Public space

Public realm: greens, plazas, fountains

What we like - and don't like - about our cities

American city dwellers place a high value on restaurants and farmers’ markets, historic buildings and good public spaces. Traffic, not so much.

Meet the original 'High Line'

New York’s City’s hugely successful High Line wasn’t the first elevated urban railroad bed to be converted into a much-loved linear park. That honor goes to the Promenade Plantee in Paris.

Celebrating Public Art: Chicago in the summer

A recent trip to Chicago on the first weekend of summer reinforced the importance of great public art.

Placemaking initiative is a departure for Southwest

PPS is working with Southwest Airlines on a multiyear partnership to fund public space visioning, improvements, programming, and management in cities that Southwest serves.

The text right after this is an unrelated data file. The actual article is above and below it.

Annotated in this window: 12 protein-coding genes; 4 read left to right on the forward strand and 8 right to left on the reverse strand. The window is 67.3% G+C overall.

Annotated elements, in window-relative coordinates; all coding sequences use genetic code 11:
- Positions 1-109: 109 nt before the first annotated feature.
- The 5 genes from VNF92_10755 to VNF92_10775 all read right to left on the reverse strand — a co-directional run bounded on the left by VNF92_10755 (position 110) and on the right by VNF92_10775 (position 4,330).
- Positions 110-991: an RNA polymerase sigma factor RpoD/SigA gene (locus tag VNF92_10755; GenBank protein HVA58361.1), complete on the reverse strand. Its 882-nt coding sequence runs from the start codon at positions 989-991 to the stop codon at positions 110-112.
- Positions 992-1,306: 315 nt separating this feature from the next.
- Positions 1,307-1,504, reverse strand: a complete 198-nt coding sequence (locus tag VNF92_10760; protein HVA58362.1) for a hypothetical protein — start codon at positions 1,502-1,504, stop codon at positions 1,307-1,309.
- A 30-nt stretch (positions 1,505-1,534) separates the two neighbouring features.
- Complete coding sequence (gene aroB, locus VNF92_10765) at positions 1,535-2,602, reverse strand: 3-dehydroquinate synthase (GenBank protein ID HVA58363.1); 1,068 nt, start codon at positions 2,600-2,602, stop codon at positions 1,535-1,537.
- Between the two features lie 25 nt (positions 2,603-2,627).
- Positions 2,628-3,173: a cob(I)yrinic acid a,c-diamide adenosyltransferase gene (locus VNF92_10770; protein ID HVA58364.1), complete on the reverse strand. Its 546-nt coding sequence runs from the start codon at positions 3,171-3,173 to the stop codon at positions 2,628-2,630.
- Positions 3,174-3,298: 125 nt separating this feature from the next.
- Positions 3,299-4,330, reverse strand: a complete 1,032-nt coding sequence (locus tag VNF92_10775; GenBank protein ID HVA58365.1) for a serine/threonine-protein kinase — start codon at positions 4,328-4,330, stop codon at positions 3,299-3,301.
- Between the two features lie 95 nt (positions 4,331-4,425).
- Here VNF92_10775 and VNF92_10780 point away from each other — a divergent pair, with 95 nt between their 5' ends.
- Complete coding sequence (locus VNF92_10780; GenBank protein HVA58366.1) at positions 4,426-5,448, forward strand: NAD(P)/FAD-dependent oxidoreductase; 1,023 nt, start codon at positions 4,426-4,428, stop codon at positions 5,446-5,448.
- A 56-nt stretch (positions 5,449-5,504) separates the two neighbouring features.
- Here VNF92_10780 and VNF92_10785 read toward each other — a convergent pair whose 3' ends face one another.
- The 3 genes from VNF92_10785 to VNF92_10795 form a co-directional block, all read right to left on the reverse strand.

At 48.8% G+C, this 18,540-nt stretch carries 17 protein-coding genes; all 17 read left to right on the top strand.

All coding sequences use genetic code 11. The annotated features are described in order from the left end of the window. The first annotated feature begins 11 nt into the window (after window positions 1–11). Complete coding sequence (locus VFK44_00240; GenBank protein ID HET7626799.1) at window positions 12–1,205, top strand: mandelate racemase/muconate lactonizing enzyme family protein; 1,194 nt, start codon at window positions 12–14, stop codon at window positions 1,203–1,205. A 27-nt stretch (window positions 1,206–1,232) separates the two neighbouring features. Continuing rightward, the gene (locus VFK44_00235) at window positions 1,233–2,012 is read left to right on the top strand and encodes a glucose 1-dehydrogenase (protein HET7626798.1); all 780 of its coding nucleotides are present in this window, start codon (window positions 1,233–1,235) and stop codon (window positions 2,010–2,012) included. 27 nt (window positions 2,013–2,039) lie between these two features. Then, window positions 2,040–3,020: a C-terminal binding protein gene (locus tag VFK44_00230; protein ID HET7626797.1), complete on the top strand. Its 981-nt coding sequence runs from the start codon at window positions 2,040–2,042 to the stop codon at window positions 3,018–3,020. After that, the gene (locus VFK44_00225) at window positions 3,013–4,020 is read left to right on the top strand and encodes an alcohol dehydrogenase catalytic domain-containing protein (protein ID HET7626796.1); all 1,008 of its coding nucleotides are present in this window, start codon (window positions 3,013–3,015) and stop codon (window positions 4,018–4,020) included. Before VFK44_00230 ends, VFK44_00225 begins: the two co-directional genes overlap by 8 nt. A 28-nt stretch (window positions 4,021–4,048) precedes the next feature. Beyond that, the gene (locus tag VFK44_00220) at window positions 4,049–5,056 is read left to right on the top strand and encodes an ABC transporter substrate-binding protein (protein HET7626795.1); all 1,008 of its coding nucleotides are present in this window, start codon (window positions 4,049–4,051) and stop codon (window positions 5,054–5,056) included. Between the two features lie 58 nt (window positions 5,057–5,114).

The human-scale in Providence

To animate the capital of Rhode Island's central square, perhaps we should borrow an idea from Greece.

The coolest urban trail you are likely to see

Indianapolis's remarkable Cultural Trail is more than a pedestrian and bike trail. It demonstrates green infrastructure while guiding users through the city’s most important neighborhoods and assets.

How to build great streets

Some of the engineering solutions aimed at achieving “complete streets” fall short of their goal, say the authors of an authoritative new book. It would be better to focus on enclosure, architecture, overall width, and trees, they say.

Five ways to think about greener, healthier cities

I like to consider “people habitat” – the realm of places that humans build and inhabit – as having an ecology of its own, roughly analogous to that of natural wildlife habitat. 

Great public space 'never ceases to yield happiness,' book says

Happy City, Transforming Our Lives Through Urban Design, a book by Charles Montgomery, Farrar, Straus & Giroux, 2013, 359 pp., $27 hardcover.

Walkable is good, 'sit-able' is better

Complementing the "walkable" with a more purposeful focus on places where people feel comfortable sitting would lead to a more holistic and enhanced understanding of place.

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